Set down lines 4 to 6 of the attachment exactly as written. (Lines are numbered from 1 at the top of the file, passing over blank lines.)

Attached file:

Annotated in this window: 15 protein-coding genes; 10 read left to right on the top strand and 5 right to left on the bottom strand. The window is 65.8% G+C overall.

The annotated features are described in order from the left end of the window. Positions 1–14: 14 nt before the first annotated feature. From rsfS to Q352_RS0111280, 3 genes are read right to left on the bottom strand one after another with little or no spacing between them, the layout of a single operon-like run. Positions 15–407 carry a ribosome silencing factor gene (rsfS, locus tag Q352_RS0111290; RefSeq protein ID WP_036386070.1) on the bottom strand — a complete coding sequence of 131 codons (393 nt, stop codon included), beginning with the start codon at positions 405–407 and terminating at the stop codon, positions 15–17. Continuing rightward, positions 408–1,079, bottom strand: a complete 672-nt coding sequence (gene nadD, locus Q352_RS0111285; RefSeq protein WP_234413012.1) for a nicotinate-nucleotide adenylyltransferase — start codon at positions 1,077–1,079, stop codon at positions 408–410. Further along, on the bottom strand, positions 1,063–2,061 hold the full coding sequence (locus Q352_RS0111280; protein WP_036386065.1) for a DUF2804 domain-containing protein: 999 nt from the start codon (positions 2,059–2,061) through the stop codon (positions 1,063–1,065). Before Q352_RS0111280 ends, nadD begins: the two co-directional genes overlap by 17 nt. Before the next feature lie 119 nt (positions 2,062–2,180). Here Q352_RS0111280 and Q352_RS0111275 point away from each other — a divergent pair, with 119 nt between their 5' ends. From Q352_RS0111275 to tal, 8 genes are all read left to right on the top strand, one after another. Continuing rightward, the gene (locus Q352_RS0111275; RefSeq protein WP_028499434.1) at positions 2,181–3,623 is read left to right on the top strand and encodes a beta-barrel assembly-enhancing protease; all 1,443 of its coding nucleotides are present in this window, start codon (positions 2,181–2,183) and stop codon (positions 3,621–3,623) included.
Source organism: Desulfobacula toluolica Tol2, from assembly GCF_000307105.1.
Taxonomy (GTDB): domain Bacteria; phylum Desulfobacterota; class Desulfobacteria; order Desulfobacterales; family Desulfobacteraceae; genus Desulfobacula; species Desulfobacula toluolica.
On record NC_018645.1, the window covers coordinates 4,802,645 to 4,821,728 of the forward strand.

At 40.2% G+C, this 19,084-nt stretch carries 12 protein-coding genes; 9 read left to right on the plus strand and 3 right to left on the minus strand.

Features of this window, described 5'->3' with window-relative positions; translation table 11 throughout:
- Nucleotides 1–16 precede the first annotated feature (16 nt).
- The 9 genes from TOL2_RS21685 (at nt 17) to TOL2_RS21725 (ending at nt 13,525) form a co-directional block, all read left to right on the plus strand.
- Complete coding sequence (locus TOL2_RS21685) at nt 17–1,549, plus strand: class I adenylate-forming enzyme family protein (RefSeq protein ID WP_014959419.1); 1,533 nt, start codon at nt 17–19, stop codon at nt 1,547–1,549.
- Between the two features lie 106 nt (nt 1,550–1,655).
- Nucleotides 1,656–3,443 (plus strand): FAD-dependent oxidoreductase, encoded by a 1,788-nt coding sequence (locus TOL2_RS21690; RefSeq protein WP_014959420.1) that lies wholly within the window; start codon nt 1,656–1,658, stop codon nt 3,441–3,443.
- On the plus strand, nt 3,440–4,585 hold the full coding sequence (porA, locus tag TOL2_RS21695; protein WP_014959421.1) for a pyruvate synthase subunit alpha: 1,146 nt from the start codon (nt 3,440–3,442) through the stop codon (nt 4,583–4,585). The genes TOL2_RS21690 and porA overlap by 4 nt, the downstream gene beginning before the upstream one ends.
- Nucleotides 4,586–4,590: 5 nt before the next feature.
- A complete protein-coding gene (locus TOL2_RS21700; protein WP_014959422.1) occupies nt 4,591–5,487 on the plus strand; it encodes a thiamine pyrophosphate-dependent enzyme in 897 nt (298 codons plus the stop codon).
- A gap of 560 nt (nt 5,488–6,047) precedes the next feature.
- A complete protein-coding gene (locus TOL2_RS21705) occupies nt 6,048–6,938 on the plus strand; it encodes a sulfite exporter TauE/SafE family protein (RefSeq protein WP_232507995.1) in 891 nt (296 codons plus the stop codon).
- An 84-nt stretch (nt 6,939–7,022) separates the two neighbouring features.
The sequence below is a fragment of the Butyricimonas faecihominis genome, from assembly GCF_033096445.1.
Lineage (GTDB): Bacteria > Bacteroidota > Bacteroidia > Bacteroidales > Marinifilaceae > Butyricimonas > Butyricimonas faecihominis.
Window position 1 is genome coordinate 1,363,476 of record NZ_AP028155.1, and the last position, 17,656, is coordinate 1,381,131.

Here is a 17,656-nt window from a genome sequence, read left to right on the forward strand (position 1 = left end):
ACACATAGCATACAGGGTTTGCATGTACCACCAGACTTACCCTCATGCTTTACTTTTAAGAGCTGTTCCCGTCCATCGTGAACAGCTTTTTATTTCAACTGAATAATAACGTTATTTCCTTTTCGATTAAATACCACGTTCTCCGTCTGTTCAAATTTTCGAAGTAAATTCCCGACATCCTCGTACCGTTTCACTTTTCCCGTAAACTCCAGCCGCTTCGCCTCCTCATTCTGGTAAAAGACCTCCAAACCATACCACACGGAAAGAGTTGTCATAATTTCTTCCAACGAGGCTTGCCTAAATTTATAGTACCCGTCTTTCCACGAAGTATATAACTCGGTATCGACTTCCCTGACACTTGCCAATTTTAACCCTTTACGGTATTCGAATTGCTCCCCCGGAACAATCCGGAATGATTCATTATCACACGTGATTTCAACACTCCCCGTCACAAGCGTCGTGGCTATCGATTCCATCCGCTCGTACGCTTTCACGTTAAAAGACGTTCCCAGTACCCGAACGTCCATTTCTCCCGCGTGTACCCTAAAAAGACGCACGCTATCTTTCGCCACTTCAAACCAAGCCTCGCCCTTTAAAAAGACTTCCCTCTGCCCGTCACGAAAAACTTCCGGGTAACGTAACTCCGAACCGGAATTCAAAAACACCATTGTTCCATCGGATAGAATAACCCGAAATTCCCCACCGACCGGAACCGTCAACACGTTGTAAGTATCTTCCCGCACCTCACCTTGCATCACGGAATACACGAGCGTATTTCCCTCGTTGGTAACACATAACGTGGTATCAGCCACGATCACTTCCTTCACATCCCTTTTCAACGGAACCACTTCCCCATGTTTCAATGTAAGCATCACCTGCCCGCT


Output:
Taxonomy (GTDB): domain Bacteria; phylum Desulfobacterota; class Desulfobacteria; order Desulfobacterales; family Desulfobacteraceae; genus Desulfobacula; species Desulfobacula toluolica.
On record NC_018645.1, the window covers coordinates 4,802,645 to 4,821,728 of the forward strand.

At 40.2% G+C, this 19,084-nt stretch carries 12 protein-coding genes; 9 read left to right on the plus strand and 3 right to left on the minus strand.